This Is What Happens When Rain Falls On The Earth's Driest Desert
The Atacama desert in Chile is the driest non-polar desert on Earth, but even this seemingly barren wasteland can burst with life under the right conditions. If the desert experiences heavy rainfall during the Southern Hemisphere's spring (October, November), the flowers 'hibernating' beneath its surface suddenly bloom with an explosion of color, eager to take advantage of the rain.
This year's bloom was brought on by the same weather patterns that spawned Hurricane Patricia, the most powerful hurricane to make landfall on record. "The intensity of blooms this year has no precedent," Daniel Diaz, the National Tourism Service director in Atacama, told the EFE news agency. "And the fact that it has happened twice in a same year has never been recorded in the country's history. We are surprised."
Though Diaz attributes the extraordinary phenomenon to climate change, locals have been thankful for the tourism boost the event has brought to the region. More than 20,000 tourists are expected to visit the desert to see the extraordinary bloom. This isn't the only place in the world that gets desert blooms, however – thesedeserts in Utah experience a similar phenomenon.
More info: EFE
Image credits: Mario Ruiz / EFE
Baby Deer Refuses To Leave The Human Who Saved Her Life
Lithuanian outdoorsman Darius Sasnauskas had a chance to witness a birth of two baby deer in his backyard near the Yellowstone National Park in the US. Unfortunately, one of them was injured and soon left behind by her family because she couldn't keep up with them.
"With so many predators around, she had no chance to survive on her own," Darius writes in his video caption. He decided to bring her home. "I do not support keeping wild animals as pets, but this was [a] special situation," he writes.
After a lot of hard work, the baby deer was healthy again and it was time to set her free. However, the bond between her and Darius was so strong, that she kept coming back to him. Nevertheless, one very special evening she finally reunited with her family.
Darius witnessed a birth of 2 baby deer in his backyard, but unfortunately, one of them had an injured leg
She couldn't keep up with her family and was left behind – her mother never came back
"With so many predators around, she had no chance to survive on her own," said Darius
He brought the baby deer home and made her a leg brace from an oatmeal box
Darius fed her every 4 hours and his dog repeatedly licked the fawn's face
Soon the baby deer learned to walk again
"She's already used to me, and she follows me…but nobody can replace her real mom"
Darius tried to release her back to the wild many times, but she always returned to him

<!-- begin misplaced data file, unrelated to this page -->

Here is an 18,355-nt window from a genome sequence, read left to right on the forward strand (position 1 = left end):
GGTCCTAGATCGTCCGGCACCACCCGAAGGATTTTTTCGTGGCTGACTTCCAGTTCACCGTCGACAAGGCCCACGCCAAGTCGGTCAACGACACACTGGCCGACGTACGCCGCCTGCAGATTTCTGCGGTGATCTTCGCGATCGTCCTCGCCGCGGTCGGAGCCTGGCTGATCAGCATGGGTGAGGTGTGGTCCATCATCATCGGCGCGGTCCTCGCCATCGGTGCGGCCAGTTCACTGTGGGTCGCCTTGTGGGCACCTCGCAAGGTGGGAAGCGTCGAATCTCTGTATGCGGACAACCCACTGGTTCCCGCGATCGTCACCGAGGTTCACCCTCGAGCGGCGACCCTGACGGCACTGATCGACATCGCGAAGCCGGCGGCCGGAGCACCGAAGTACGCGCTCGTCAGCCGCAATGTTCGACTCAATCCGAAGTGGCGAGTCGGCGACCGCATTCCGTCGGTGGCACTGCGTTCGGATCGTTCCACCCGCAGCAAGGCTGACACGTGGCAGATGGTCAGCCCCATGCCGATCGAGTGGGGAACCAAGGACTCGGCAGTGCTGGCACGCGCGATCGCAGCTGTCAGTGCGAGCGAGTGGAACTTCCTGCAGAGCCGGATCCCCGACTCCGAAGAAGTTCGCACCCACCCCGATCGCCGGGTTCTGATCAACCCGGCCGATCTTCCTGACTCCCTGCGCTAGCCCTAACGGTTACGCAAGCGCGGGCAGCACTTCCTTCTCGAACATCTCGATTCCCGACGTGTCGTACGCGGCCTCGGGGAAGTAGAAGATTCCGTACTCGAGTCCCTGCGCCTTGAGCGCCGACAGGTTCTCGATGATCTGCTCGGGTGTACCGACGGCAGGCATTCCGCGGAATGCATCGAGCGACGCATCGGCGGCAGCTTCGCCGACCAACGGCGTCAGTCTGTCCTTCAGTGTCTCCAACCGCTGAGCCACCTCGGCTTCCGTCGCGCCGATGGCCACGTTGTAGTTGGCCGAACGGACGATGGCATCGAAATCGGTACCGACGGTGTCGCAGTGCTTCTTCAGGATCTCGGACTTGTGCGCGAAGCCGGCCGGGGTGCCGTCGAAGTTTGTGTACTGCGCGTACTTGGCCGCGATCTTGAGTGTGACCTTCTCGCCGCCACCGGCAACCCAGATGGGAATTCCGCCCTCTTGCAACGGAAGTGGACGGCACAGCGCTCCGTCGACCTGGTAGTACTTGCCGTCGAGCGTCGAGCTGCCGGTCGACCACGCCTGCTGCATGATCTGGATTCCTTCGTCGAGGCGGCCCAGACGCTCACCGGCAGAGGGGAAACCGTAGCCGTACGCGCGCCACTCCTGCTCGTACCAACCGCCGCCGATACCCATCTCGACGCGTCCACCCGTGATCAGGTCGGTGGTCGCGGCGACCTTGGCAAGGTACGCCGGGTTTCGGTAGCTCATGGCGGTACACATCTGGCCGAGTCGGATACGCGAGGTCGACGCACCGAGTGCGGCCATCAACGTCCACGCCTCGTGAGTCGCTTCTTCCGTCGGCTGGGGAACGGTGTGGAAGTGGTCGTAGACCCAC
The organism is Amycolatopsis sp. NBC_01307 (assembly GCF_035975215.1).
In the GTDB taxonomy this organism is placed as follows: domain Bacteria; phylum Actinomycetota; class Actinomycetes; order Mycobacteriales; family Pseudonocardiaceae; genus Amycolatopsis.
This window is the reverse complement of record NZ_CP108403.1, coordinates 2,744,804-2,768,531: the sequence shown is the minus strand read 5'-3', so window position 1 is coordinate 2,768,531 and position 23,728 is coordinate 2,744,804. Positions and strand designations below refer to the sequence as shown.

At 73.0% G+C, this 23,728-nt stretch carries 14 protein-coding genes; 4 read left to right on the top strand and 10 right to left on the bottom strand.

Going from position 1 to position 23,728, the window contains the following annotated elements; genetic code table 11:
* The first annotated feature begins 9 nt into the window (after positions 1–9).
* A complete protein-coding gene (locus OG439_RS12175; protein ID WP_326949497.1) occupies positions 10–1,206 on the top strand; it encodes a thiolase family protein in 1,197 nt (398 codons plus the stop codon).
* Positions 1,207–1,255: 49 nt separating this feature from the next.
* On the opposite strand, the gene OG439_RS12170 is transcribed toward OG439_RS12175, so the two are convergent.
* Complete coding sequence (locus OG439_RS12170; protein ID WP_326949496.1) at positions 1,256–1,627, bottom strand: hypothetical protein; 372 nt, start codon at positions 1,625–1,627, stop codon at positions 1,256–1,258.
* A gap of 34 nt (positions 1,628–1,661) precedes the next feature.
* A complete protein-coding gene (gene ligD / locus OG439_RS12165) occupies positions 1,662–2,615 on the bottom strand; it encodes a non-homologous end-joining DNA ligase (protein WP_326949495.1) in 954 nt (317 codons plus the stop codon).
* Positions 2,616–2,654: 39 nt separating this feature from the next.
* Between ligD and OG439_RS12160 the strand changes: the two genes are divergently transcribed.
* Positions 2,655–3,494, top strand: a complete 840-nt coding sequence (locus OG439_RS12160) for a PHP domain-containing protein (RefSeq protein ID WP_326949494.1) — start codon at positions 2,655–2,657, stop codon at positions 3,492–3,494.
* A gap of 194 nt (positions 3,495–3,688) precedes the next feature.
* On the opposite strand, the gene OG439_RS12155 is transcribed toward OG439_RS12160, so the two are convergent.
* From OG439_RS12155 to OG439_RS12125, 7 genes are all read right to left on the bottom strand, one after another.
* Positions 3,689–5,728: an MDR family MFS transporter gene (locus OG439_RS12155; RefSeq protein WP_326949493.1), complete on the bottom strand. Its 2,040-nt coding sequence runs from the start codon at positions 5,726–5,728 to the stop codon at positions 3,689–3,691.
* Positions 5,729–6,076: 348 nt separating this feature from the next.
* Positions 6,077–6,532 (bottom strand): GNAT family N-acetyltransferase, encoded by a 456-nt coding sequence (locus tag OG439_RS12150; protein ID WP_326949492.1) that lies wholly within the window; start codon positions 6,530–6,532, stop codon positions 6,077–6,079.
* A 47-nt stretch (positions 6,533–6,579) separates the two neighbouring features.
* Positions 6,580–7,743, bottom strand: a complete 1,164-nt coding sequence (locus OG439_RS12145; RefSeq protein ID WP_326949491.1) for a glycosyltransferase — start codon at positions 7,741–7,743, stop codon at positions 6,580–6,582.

Finally, one evening the mom showed up and the baby deer rejoined her family; a few months later Darius spotted her once again, growing up fast and enjoying her life to the fullest
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Underneath the streets of Moscow, there's a whole other world of opulent architecture for visitors to discover: the Moscow Metro. David Burdeny, an architect-turned-photographer from Canada, believes that he was the first photographer ever to be allowed to shoot the stations after-hours, when they were closed to passengers.
The Moscow Metro, which opened in 1935, was designed to be one big Soviet propaganda project. The opulent architectural designs were intended to forecast a bright future for the empire, as the guiding design principles were "svet" (light) and "sveltloe budushchee" (bright future). Many of the stations feature busts of Soviet leaders like Lenin or murals with standard Soviet propaganda elements like the Homo Sovieticus.
Burdeny's photo series, "Russia: A Bright Future," will be on display at theJennifer Kostuik gallery in Vancouver until Nov. 8th, so if you're in the area, be sure to swing by! If you won't be visiting Vancouver, check out this post about amazing metro stations – Moscow's not the only city that has them!
Taganskaya Metro Station, Moscow
Elektrozavodskaya Metro Station, Moscow
Komsomolskaya Metro Station, Moscow
Mayakovskaya Metro Station, Moscow
Novolobodskaya Metro Station, Moscow
Arbatskaya Metro Station, Moscow
Avoto Metro Station, St. Petersburg
Kiyevsskaya Station, Moscow
Sokol Metro Station, Moscow
Kiyevsskaya Metro Station (east), Moscow
I decided I would become a tourist in my own city- I wanted to see the London that I ignored, to explore the landmarks and the quirky history. I started researching for interesting facts and began thinking about how I could photograph the sites in an original way.
My first idea was using a cut-out to transform Big Ben into a wristwatch. Whilst I was there, a girl and her father took an interest in what I was doing and I showed them the photo on my camera screen. They were full of enthusiasm for the idea, and it spurred me on to do more. I then took photos of St Pauls, the London Eye and Trafalgar Square and whilst I was doing this, I would post them on my Instagram alongside a quirky fact I'd picked up about the landmark.
Then one day Lonely Planet contacted me on Instagram, they liked what I did and wondered if I wanted to create some photos for them. Of course I said yes, and it led me to Stockholm, Amsterdam, Copenhagen and Paris- I crammed in so much in the few days I was in each city, running around with a camera, handful of cut-outs and a head full of random facts to accompany each photo.
More info: Instagram